2018 Capitol Hoops Summer League Recap + Plays of the Year






Plays of the Year Highlights courtesy of Omari Holmes (@ayeedoemari)


2018 Capitol Hoops Summer League at DeMatha
Season Recap

The first annual Capitol Hoops Summer League saw some of the best teams and players in the DMV come together to form one of the most competitive summer league’s in the country.  The league featured 32 teams, including 5 WCAC schools, 4 IAC schools, 4 MAC schools, and other public and private schools in the DMV. From May 31st through July 3rd, fans were guaranteed great basketball on a daily basis.  Whether it was the Mitchell Twins and DC Evolution, Casey Morsell and St. John’s, or Richard Dudley and Paint Branch, every player and team brought everything they had to this league in an effort to prove themselves on the DMV hoops scene.  

Since the season ended, we at Capitol Hoops have taken the time to reflect on what was a great summer, and have formulated our thoughts into a summer recap.  Below you will find our thoughts on all 32 teams, all Summer League awards, a recap of the playoffs, and analysis on players whose stock rose due to their summer league play.

A special thank you goes out to DeMatha and its staff, who did an excellent job hosting the league.  



1 DC Evolution:  Evolution was by far the most dominant team in the league, out-scoring its opponents by a whopping 302 points during the regular season.  Evolution beat St. John’s in the championship by 5 points, but had won each playoff game before by 20+ points. 3 of Evolution’s players made All-League teams — Makhi Mitchell, Jay Heath Jr. and Dimingus Stevens — as well as an honorable mention for Makhel Mitchell.  The Mitchell twins were beasts every game, combining to average 29.2 ppg,  6.7 apg, and 5.7 bpg. On top of that, Stevens (18.7 ppg) and Heath Jr. (21.1 ppg) were amongst the top scorers in the league.  It’s easy to see why Evolution was so dominant. 10 0
1 St. John’s: As the defending champion, St. John’s took an undefeated record into the championship game, only to fall to DC Evolution.  Without star player Casey Morsell, the Cadets still gave Evolution their toughest game of the season.  With Morsell only playing in 5 regular season games, SJC made up for it with their exceptional depth.  10 players averaged 5+ points, led by Victory Naboya with 10.8 ppg.  SJC outscored its opponents by 29 ppg and held teams to only 33% shooting.  Devon Dunn was one of the top shooters in the league, shooting 42.6% on his 3’s.  With the amount of options at SJC’s disposal, the Cadets look poised to have a big winter season. 10 0
1 St. Stephen’s & St. Agnes: SS/SA cruised through the regular season, winning every game but one (6/17 vs Sidwell) by 20+ points.  The Saints were led by Christian DePollar (13.3 ppg, 43% 3FG) and Charles Thompson (13.3 ppg, 8.3 rpg), and had 7 other players score 6.5+ ppg.  SS/SA’s forced 181 turnovers and held teams to 30% FG, showcasing some of the toughest all-around defense in the league.  Andre Screen was a force down low, putting up 6.9 ppg, 6.6 rpg, and 2 bpg.  Xavier Lipscomb was one of the top assist-men of the league, with an average of 3.4 apg in only 18.8 minutes per game.  No player averaged 20 minutes per game; not needing to with its depth. Despite a semi-final loss to St. John’s, SS/SA had a very successful season. 10 0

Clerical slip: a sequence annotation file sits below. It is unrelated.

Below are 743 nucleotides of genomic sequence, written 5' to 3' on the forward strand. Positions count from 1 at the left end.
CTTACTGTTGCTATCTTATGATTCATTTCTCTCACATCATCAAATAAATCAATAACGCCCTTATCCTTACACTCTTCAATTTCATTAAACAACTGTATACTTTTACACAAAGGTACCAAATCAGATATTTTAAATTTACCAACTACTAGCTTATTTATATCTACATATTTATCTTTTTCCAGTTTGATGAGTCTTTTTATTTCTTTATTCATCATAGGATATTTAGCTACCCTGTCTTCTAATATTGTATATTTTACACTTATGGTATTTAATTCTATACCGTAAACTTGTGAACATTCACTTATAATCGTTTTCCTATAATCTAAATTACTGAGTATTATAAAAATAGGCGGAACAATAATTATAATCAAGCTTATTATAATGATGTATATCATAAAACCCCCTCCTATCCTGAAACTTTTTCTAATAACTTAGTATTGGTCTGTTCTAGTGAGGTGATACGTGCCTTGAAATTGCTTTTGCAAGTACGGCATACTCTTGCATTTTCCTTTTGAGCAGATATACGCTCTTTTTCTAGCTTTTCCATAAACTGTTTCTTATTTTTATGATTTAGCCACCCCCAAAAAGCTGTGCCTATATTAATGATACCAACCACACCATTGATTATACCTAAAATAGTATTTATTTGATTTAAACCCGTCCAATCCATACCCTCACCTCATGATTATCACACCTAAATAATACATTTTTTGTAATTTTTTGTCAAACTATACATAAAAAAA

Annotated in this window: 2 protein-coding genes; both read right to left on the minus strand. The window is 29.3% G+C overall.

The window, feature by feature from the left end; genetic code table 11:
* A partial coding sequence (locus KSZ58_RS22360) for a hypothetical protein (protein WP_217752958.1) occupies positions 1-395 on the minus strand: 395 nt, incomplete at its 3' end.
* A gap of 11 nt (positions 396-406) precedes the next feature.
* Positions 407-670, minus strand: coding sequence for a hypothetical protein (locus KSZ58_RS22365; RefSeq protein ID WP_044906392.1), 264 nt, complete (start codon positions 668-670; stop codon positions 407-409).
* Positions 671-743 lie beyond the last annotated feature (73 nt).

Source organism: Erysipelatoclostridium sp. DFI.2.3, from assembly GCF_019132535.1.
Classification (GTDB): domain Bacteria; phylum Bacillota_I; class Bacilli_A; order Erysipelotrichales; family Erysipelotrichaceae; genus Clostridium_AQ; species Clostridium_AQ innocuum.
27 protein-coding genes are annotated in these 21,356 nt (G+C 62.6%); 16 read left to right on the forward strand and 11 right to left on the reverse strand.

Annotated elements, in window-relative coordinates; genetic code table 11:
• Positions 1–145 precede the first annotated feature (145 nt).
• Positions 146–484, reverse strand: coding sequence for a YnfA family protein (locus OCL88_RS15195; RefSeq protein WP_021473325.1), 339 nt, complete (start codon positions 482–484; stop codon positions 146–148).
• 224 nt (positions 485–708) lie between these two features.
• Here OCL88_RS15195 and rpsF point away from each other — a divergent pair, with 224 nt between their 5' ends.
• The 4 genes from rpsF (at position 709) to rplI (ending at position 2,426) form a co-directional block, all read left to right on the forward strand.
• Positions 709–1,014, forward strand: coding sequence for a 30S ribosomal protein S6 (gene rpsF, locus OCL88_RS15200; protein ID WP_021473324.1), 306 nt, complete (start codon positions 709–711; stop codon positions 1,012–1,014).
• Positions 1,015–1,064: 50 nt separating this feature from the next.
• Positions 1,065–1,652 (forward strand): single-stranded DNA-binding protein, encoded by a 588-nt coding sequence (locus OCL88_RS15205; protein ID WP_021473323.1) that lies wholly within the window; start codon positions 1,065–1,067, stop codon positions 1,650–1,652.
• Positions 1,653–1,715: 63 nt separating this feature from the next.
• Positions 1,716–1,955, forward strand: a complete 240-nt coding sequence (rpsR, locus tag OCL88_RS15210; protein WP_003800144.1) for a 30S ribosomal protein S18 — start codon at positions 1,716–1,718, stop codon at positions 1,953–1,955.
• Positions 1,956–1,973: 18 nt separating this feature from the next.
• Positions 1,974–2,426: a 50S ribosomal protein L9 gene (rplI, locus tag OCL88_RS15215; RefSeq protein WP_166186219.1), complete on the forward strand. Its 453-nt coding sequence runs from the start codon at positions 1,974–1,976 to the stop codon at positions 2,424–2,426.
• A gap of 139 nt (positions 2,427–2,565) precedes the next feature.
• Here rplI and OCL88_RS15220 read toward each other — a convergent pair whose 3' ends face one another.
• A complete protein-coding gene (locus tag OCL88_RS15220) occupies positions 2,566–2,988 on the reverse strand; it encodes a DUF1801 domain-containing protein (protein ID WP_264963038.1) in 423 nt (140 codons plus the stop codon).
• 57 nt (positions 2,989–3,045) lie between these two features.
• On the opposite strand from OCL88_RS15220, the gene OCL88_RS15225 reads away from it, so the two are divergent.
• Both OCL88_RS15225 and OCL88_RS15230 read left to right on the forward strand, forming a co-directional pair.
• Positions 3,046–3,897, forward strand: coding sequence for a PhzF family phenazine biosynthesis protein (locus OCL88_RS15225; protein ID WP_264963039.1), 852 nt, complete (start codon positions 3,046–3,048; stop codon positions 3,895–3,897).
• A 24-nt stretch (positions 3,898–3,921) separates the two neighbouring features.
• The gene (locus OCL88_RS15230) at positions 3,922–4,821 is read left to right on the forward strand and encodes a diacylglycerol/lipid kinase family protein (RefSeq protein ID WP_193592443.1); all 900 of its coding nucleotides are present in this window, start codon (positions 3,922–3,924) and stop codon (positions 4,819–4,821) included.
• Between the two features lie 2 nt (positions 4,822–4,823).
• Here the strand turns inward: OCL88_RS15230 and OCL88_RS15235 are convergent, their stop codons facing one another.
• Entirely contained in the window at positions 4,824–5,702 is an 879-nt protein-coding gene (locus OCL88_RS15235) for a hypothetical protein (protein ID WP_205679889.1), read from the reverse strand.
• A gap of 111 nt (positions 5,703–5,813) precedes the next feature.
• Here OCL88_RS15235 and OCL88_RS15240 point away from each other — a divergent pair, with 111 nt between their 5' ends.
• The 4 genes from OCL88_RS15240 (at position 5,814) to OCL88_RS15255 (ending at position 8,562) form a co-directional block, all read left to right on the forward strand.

4 Bullis:  One of the premier teams in the league, Bullis got an All-League season from Nendah Tarke (16.9 ppg, 8.1 rpg, 2.7 spg), who will be the go-to-guy for Bullis this winter after Vado Morse’s graduation.  Tarke was constantly making highlight plays for the Bulldogs as one the best athletes in the league. Bullis got very promising performances from some of their younger guys, including rising Junior Malcolm Alexander (13.3 ppg, 3.3 rpg, 43.4% 3FG) and rising Sophomore Erik Reynolds (8.5 ppg, 2.8 rpg, 2.5 apg, 54% FG).  Despite losing in the first round of the playoffs to RM, Bullis looks more than ready to try and make it back to the IAC Championship this winter. 9 1
5 Bulldog Elite (Bowie): Another team with excellent depth, Bulldog Elite was one of the best squads in the league, finishing with an 8-2 record.  The Bulldogs were led in scoring by Kyree Freeman-Davis with 12.1 ppg, followed by 4 players with 7+ ppg.  The Carson Trio (Malik, Bobby, Maceo) combined to average 20.8 ppg and 13.4 rpg, with Bobby also contributing 3 blocks per game.  The Bulldogs had the biggest comeback of the summer on 6/8, coming back from a 21-point deficit to stun DeMatha.  The Bulldogs lost in the first round of the playoffs to Georgetown Prep, but nonetheless had an impressive season..   8 2
5 Greenbelt (Eleanor Roosevelt): Greenbelt had one of the best duos in the league, with Isaiah Gross (19.5 ppg, 5.3 rpg, 1.5 spg) and Cameron Brown (15.0 ppg, 7.3 rpg, 2.3 apg, 2.0 spg) leading the squad to an 8-2 record.  Quinton Mincey also had a strong season averaging 7.8 ppg and 6.2 rpg.  All of the team’s regular season wins came by double digits, with its biggest winning margin coming against Blake by 48 points.  The Raiders lost to St. John’s 61-58 in the quarterfinals in one of the best games of the playoffs. 8 2
5 O’Connell: O’Connell played great basketball this summer, with its only two losses coming against playoff contenders Bullis and Georgetown Prep.  Charlie Weber was the team’s best player, averaging 15.1 ppg and 6.5 rpg, as well as connecting on 46.2% of his 3’s.  Jahmal Banks (12.4 ppg, 4.7 rpg, 44.8% 3FG) and Ayan Teel (11.2 rpg, 5.1 apg, 3.2 rpg) were also big contributors for O’Connell.  Teel was the #2 assist man in the league this year, showing excellent floor vision and passing ability.  The team was one of the better shooting teams, going 35.7% from 3. O’Connell was upset by Pallotti in the first round of the playoffs. 8 2